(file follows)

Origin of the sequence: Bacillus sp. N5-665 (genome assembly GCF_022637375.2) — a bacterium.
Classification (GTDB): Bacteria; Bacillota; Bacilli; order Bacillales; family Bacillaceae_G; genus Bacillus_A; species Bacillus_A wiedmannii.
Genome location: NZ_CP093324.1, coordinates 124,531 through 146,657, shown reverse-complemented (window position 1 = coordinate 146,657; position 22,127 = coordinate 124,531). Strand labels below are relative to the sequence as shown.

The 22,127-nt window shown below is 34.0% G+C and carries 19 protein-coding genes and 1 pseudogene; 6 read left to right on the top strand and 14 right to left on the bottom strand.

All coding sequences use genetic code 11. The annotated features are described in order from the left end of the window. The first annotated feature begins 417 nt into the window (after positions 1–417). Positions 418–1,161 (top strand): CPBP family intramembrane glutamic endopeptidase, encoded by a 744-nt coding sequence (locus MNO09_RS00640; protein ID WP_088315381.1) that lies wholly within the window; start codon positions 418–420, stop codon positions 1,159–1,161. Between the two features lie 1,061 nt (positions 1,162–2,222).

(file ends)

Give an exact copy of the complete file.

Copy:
Origin of the sequence: Bacillus sp. N5-665 (genome assembly GCF_022637375.2) — a bacterium.
Classification (GTDB): Bacteria; Bacillota; Bacilli; order Bacillales; family Bacillaceae_G; genus Bacillus_A; species Bacillus_A wiedmannii.
Genome location: NZ_CP093324.1, coordinates 124,531 through 146,657, shown reverse-complemented (window position 1 = coordinate 146,657; position 22,127 = coordinate 124,531). Strand labels below are relative to the sequence as shown.

The 22,127-nt window shown below is 34.0% G+C and carries 19 protein-coding genes and 1 pseudogene; 6 read left to right on the top strand and 14 right to left on the bottom strand.

All coding sequences use genetic code 11. The annotated features are described in order from the left end of the window. The first annotated feature begins 417 nt into the window (after positions 1–417). Positions 418–1,161 (top strand): CPBP family intramembrane glutamic endopeptidase, encoded by a 744-nt coding sequence (locus MNO09_RS00640; protein ID WP_088315381.1) that lies wholly within the window; start codon positions 418–420, stop codon positions 1,159–1,161. Between the two features lie 1,061 nt (positions 1,162–2,222).